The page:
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Partners & Allies

Chi Chi’s Kitchen views criminal justice reform as inseparable from our work. We serve and are a part of countless organizations and programs working to support community reentry, pass legislation, and ensure a future where human rights are dignified. Below is a representation of our allies and catering partners.

Women & Justice Project (WJP) works in deep partnership to advance the leadership and build the power of cis and trans women who are currently and formerly incarcerated to transform the criminal legal system and create a just and loving world. WJP provides strategic consulting and transformative support for our partners who are leading efforts to transform the criminal legal system. WJP engages in advocacy and public education to support concrete criminal legal reforms that are in service of larger transformation. WJP develops educational materials that expose the devastating impact of mass incarceration on cis and trans women.
Founded in 1961 to advocate for alternatives to money bail in New York City, Vera is now a national organization that partners with impacted communities and government leaders for change. With offices in four major cities, and a team of hundreds of advocates, researchers, and policy experts, they work to transform the criminal legal and immigration system so that money doesn’t determine freedom; fewer people are incarcerated; and everyone behind bars is treated with dignity. Their mission is to end the overcriminalization and mass incarceration of people of color, immigrants, and people experiencing poverty.
New Hour was founded to provide meaningful support to current and formerly incarcerated women, their children and families. They build community to promote successful re-entry and lasting reintegration, and to reform unjust criminal justice system policies. New Hour provides successful support for mothers and children, recognizing the critical role mothers play—often as the primary caretakers for their children. New Hour provides  parenting skills, work skills, and wellness programs during and after incarceration, aiming to give women the tools needed to become powerful change agents for themselves, their community and their children.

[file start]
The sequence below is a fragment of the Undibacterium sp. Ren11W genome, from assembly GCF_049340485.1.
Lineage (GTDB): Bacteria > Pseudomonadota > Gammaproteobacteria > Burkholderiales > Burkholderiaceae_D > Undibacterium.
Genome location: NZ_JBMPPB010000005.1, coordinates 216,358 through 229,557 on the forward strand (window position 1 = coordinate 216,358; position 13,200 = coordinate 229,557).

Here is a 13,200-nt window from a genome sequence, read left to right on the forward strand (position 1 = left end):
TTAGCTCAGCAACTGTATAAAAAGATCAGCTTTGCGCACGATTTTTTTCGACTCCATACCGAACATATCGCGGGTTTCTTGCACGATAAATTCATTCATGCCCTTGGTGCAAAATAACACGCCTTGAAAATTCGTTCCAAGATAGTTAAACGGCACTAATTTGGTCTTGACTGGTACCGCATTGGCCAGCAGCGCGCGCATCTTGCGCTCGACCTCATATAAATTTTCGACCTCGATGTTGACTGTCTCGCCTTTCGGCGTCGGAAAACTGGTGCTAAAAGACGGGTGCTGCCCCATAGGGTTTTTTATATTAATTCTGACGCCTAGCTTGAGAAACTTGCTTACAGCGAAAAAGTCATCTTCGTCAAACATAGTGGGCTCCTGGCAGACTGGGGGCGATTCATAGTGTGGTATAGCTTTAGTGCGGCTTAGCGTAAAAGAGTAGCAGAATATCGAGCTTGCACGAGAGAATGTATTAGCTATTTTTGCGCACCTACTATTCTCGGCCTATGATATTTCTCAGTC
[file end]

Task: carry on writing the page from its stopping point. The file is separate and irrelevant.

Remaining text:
The #HALTsolitary Campaign brings together advocates, formerly incarcerated persons, family members of currently incarcerated people, concerned community members, lawyers, and individuals in the human rights, health, and faith communities throughout the state to #HALTsolitary confinement in New York's prisons and jails.
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The Center for Justice is committed to ending mass incarceration and criminalization, and advancing alternative approaches to justice and safety through education, research, and policy change. Its mission is to help transform the approaches to justice from being driven by punishment and retribution to being centered on prevention and healing. The Center is interdisciplinary and works in partnership with schools, departments, centers and institutes across Columbia, other universities, government agencies, community organizations, advocates and those directly affected by the criminal justice system.
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The Beyond the Bars Conference is an annual student-driven interdisciplinary conference on mass incarceration held at Columbia University.  Each year the conference brings together students, faculty, activists, advocates, practitioners, those who have experienced and/or been impacted by incarceration, community members and more to connect, galvanize, and deepen the work of building justice and equity and ending mass incarceration.